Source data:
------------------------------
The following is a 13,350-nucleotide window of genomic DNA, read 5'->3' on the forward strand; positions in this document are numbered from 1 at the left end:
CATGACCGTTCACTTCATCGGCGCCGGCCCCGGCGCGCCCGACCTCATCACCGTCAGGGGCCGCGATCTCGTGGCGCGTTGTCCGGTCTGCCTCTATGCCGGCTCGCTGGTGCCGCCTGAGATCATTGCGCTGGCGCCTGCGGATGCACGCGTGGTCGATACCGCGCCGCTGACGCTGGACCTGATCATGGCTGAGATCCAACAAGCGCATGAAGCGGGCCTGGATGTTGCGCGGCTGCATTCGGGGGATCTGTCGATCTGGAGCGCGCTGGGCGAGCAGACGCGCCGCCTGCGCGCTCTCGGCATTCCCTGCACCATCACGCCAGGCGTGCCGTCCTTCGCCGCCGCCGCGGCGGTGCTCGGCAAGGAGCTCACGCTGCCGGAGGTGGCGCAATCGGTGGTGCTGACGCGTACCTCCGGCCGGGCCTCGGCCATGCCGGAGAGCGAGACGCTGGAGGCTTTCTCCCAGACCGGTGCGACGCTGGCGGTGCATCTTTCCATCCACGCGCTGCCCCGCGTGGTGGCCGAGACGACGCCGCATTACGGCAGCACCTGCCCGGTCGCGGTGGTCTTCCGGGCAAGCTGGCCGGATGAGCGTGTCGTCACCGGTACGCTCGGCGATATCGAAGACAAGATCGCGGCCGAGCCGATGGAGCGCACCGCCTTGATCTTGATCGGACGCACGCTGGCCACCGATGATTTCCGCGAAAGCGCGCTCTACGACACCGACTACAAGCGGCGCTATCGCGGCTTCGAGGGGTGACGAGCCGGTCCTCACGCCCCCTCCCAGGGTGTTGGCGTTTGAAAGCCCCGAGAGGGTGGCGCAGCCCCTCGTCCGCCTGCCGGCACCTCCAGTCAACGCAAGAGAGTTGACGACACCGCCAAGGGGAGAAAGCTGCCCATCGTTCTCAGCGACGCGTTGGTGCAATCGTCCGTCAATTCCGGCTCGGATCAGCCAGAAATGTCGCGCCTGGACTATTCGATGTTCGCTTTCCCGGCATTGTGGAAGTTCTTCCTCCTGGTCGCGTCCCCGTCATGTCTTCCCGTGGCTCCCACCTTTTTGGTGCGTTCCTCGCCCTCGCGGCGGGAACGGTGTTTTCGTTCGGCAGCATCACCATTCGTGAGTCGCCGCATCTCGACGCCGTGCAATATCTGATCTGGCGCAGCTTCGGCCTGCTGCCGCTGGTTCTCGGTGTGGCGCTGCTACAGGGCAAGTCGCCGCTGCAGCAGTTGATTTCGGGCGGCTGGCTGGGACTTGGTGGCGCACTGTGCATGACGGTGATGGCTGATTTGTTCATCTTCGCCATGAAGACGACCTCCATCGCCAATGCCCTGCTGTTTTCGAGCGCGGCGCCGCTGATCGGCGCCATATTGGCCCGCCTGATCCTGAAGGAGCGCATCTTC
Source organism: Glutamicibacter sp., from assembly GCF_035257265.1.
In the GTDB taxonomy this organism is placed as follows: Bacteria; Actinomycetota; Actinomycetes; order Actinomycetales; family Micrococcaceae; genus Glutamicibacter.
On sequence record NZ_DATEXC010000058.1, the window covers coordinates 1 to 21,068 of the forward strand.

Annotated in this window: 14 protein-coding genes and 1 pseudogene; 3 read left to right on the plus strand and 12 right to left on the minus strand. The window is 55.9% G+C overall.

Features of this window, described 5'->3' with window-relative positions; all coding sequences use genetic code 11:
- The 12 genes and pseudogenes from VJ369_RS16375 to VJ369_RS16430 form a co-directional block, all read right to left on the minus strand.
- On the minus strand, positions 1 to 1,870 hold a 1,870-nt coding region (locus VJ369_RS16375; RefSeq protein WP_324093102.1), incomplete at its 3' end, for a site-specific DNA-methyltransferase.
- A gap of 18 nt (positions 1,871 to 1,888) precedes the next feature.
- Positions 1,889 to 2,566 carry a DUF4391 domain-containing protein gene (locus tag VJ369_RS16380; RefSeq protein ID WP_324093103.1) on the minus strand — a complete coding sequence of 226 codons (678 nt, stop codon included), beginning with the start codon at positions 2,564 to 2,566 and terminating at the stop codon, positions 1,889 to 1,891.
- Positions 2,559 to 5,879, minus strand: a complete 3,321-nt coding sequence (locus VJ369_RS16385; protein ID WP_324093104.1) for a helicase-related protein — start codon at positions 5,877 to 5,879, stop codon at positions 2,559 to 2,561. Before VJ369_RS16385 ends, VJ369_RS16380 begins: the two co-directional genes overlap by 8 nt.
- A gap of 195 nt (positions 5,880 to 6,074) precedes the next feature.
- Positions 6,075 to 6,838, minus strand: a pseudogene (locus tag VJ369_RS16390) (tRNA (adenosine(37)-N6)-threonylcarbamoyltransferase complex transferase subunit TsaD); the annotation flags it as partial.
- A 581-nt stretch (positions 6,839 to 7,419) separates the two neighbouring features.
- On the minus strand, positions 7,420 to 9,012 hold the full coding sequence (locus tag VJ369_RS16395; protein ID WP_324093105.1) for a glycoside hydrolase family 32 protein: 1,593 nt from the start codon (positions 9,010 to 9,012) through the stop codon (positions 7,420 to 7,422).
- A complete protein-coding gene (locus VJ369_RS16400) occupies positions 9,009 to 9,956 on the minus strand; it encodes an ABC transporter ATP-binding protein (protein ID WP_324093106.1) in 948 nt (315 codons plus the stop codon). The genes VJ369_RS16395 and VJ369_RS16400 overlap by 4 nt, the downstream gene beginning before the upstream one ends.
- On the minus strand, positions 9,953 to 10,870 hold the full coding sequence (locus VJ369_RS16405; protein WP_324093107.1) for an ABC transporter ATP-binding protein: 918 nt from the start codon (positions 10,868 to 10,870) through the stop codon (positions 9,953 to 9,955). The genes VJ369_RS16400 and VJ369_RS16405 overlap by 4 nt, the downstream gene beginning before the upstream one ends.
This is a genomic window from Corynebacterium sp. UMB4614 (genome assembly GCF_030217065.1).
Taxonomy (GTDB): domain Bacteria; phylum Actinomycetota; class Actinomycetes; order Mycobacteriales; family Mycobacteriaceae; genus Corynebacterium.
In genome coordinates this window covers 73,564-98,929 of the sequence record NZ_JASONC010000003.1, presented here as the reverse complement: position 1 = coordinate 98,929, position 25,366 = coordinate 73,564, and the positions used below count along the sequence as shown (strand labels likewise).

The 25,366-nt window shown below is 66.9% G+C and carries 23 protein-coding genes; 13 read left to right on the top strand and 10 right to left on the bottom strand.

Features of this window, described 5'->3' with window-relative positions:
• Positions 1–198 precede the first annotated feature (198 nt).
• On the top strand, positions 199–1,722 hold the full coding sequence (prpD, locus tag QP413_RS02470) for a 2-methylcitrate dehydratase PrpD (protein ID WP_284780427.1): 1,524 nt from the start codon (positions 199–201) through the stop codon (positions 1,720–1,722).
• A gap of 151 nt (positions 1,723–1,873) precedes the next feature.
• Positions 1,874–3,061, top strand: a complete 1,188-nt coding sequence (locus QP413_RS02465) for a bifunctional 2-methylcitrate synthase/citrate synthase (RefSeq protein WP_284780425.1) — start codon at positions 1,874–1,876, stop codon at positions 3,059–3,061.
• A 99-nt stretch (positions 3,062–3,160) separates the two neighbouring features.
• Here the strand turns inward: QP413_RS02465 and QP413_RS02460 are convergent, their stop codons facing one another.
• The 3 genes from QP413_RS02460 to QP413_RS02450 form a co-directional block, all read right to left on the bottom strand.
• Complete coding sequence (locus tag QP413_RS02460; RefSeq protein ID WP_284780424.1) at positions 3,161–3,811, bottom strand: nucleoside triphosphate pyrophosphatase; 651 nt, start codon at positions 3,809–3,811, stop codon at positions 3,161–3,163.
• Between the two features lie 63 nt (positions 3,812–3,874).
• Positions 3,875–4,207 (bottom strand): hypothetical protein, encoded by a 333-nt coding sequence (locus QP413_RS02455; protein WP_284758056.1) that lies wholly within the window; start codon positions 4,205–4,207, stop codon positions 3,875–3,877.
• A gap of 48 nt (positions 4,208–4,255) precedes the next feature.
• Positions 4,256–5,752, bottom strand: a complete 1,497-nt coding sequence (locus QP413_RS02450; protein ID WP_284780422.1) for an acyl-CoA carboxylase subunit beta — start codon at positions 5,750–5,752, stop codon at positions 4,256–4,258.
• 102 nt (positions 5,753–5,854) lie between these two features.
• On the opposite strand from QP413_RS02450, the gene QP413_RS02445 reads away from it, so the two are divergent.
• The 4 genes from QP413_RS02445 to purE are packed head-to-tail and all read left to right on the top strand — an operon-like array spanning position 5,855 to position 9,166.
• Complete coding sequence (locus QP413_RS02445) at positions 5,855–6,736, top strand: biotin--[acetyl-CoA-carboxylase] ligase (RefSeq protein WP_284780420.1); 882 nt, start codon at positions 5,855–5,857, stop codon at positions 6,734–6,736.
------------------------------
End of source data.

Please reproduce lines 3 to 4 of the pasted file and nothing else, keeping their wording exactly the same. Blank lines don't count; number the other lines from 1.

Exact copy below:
Source organism: Glutamicibacter sp., from assembly GCF_035257265.1.
In the GTDB taxonomy this organism is placed as follows: Bacteria; Actinomycetota; Actinomycetes; order Actinomycetales; family Micrococcaceae; genus Glutamicibacter.